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The Big Picture

One endless rerun of redone

September 08, 2009|PATRICK GOLDSTEIN

Hollywood, as everyone knows, is teeming with liberals of every shape, size, creed and color. Away from work, the legions of Prius-driving actors, filmmakers and studio executives are always busy ardently promoting some desperately important progressive cause, whether it's spreading the word about jailed journalists in Egypt, saving an endangered species in Africa or helping lead a sponsor boycott against Fox News' resident bomb-thrower Glenn Beck for labeling Barack Obama a racist.

But when it comes to making new product these days, Hollywood is perhaps the most enthusiastic outpost anywhere of cultural conservatism. Judging from the announcement stories that pop up in Variety every week, the movie and TV businesses are obsessed with reliving the past, giving the green light to a deluge of projects adapted from old (and, ahem, not-so-very old) movies and TV shows.

In light of a summer that offered audiences a mixed bag of remakes, reboots and re-imaginings ("Star Trek," "Terminator Salvation" and "Land of the Lost," to name just a few), the list of upcoming recycled properties is pretty stunning, especially when you see how many top filmmakers -- who would presumably have the clout and artistic ambition to do something more original -- have embraced older, more familiar material.

Steven Spielberg, the world's most successful living filmmaker, recently announced that he's doing a remake of "Harvey," the 1950 Jimmy Stewart comedy, with that project bumping aside, for the time being, Spielberg's involvement as a director in a remake of the Matt Helm character from movies and TV that is being developed as a feature at Paramount.

Robert Zemeckis, another major league filmmaker, is at Disney, doing a remake of the Beatles' "Yellow Submarine"; Bryan Singer is now at work on a remake of 1981's "Excalibur"; while horror-meister Rob Zombie, fresh off his second "Halloween" movie, is redoing the sci-fi camp classic "The Blob" (which had already been remade once before). "Shoot 'Em Up" director Michael Davis is doing a remake of "Outland," the 1981 Sean Connery-starring sci-fi thriller, while Screen Gems is moving ahead with a reboot of Sam Peckinpah's "Straw Dogs."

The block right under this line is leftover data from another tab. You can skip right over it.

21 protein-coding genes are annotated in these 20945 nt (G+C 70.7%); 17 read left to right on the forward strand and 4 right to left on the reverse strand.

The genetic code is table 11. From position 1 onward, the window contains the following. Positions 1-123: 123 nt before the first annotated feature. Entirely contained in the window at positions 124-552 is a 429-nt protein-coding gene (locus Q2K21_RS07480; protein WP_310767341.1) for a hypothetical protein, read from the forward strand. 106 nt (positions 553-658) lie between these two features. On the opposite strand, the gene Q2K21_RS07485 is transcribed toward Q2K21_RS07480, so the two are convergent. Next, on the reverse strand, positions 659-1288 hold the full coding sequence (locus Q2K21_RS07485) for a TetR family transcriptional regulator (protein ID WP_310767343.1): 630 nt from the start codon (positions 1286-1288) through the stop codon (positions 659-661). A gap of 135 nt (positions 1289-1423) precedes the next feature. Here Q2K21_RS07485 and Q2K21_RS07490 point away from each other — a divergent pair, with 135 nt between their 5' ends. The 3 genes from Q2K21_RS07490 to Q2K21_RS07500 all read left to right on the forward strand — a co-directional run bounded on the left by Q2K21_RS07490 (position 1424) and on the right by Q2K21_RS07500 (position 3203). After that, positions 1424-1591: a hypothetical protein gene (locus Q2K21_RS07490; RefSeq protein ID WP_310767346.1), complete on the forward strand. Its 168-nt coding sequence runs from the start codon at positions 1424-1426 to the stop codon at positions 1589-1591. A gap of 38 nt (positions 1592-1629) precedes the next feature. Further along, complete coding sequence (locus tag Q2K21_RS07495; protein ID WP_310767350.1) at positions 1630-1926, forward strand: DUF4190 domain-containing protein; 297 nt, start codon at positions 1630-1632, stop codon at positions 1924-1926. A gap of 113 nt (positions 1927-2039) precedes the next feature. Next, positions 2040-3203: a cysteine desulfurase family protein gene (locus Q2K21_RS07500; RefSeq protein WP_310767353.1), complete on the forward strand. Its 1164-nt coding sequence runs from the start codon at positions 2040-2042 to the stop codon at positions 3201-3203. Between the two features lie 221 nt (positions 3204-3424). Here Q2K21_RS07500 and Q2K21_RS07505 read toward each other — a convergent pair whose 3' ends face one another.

There are dozens upon dozens of remakes already on the studio release slates. MGM has a new version of "Fame" due out later this month, with a remake of "Red Dawn" in the works. Sony, which just did a remake of "The Taking of Pelham 123" this summer, has remakes of "Karate Kid" and "The Green Hornet" coming next summer. 20th Century Fox has a new version of "Gulliver's Travels" coming next summer, with a remake of "The A-Team" to follow. Universal has updates of both "The Wolfman" and "Robin Hood," the latter with Russell Crowe in the lead role and Ridley Scott behind the camera.

But wait . . . there's more. Paramount already has a remake of "Footloose" on its schedule for next year, with a revamped "Beverly Hills Cop" in active development. Warners has an updated "Sherlock Holmes," with Robert Downey Jr. in the lead, coming this Christmas, with remakes of "Clash of the Titans" and "A Nightmare on Elm Street" due in 2010.

TV is just as crammed with remakes as the big screen. The CW is launching a new version of "Melrose Place" this week, while ABC has "Eastwick" (based on "The Witches of Eastwick") due out soon, Fox is developing a reboot of the cult film "Heathers" while NBC is offering up a new version of "Parenthood" as a mid-season show.

The best part of this remake mania is hearing how filmmakers are forced to really stre-e-e-e-e-tch to come up with plausible aesthetic justifications for what is, in most cases, a clearly careerist move. In his attempt to explain just how his new "Blob" would be different from the original sci-fi film, Zombie insisted, "My intention is not to have a big red blobby thing -- that's the first thing I want to change," which raises the question of why he'd want to call the movie "The Blob" if it isn't going to have a nice, juicy blob in it.

And when asked about why he's turning "Heathers" into a TV show, the project's producer, Lakeshore Entertainment's Gary Lucchesi, told Variety that he'd been talking about doing a film remake, but "doing it for TV seemed like a fresh and original idea." Only in Hollywood would changing the medium be considered fresh and original.

So why is everyone so in the thrall of remakes and reboots?

(1) They work. Obviously not all the time, since Universal bombed with its costly adaptation of the "Land of the Lost" TV series, as Warners did a couple of years ago, trying to reboot the old "Invasion of the Body Snatchers" film. But in an era when studios are geared to creating self-supporting franchises, the lure of a well-known title that can be reinvented as a mass-appeal film is pretty irresistible.

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